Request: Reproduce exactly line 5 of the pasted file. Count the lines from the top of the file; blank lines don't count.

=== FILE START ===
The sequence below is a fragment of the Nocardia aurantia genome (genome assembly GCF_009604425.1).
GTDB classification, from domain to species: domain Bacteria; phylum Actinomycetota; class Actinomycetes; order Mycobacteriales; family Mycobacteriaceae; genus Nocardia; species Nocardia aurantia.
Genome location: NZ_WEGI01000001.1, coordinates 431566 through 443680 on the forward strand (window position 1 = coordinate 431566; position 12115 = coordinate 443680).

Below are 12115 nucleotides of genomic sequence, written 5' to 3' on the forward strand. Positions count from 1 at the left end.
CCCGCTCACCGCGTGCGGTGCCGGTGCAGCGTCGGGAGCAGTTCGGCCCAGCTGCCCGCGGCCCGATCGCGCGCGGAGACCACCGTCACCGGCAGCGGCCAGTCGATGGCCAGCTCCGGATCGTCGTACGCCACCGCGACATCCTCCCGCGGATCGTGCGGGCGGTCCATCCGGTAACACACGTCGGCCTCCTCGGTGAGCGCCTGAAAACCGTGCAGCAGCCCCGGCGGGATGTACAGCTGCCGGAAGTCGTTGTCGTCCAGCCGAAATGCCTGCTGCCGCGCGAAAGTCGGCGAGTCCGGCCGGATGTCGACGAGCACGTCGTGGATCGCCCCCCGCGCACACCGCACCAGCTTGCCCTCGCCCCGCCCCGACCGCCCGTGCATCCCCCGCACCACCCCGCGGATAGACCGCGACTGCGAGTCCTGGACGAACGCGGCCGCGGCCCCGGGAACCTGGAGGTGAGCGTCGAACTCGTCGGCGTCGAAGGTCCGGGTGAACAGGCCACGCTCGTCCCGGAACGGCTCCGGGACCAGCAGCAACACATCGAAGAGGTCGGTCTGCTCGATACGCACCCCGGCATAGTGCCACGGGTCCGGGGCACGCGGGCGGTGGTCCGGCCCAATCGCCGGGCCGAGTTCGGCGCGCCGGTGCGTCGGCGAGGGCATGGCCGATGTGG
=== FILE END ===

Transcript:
CCCGCTCACCGCGTGCGGTGCCGGTGCAGCGTCGGGAGCAGTTCGGCCCAGCTGCCCGCGGCCCGATCGCGCGCGGAGACCACCGTCACCGGCAGCGGCCAGTCGATGGCCAGCTCCGGATCGTCGTACGCCACCGCGACATCCTCCCGCGGATCGTGCGGGCGGTCCATCCGGTAACACACGTCGGCCTCCTCGGTGAGCGCCTGAAAACCGTGCAGCAGCCCCGGCGGGATGTACAGCTGCCGGAAGTCGTTGTCGTCCAGCCGAAATGCCTGCTGCCGCGCGAAAGTCGGCGAGTCCGGCCGGATGTCGACGAGCACGTCGTGGATCGCCCCCCGCGCACACCGCACCAGCTTGCCCTCGCCCCGCCCCGACCGCCCGTGCATCCCCCGCACCACCCCGCGGATAGACCGCGACTGCGAGTCCTGGACGAACGCGGCCGCGGCCCCGGGAACCTGGAGGTGAGCGTCGAACTCGTCGGCGTCGAAGGTCCGGGTGAACAGGCCACGCTCGTCCCGGAACGGCTCCGGGACCAGCAGCAACACATCGAAGAGGTCGGTCTGCTCGATACGCACCCCGGCATAGTGCCACGGGTCCGGGGCACGCGGGCGGTGGTCCGGCCCAATCGCCGGGCCGAGTTCGGCGCGCCGGTGCGTCGGCGAGGGCATGGCCGATGTGG